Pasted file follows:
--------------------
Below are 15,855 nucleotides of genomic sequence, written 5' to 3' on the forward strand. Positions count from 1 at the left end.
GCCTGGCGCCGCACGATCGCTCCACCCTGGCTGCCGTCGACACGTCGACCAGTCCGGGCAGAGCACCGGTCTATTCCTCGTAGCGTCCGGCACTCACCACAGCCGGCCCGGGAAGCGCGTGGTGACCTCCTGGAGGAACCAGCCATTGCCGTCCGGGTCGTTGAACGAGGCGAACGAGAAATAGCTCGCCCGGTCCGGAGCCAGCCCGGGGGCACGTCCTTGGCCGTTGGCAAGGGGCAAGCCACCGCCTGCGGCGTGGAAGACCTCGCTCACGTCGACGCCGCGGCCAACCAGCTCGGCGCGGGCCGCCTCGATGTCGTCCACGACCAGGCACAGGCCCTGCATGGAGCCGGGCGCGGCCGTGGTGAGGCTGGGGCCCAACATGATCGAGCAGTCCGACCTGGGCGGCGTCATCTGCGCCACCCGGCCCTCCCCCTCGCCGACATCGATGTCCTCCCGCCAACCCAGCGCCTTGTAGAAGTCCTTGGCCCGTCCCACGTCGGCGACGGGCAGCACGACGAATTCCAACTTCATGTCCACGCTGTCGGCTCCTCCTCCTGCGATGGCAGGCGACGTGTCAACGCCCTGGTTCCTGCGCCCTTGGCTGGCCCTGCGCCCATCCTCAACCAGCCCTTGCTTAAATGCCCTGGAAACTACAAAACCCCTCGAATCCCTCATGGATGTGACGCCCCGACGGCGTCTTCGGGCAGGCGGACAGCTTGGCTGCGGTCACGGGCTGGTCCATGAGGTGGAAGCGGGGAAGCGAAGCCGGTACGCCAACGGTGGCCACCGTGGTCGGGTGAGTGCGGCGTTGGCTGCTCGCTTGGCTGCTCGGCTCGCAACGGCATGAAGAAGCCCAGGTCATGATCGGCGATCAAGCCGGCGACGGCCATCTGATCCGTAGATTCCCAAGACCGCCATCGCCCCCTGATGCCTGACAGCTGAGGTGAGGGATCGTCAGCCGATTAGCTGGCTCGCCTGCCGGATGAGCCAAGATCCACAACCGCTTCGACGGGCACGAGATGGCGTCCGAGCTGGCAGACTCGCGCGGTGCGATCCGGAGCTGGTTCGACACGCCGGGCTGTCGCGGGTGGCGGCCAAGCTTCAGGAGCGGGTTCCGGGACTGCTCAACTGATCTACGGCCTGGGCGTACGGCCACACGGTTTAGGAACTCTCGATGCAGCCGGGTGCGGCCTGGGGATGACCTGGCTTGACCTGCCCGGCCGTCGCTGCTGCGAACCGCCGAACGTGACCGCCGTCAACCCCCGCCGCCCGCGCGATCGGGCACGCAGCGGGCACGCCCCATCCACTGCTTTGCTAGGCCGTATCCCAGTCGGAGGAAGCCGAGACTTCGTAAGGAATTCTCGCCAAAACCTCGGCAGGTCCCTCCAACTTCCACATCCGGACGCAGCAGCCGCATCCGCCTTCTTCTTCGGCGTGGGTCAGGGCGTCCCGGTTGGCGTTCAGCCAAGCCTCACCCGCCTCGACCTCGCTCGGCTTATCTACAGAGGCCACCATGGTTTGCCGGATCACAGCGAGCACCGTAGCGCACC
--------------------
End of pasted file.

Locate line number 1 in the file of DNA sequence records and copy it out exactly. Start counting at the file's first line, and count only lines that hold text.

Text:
Below are 15,855 nucleotides of genomic sequence, written 5' to 3' on the forward strand. Positions count from 1 at the left end.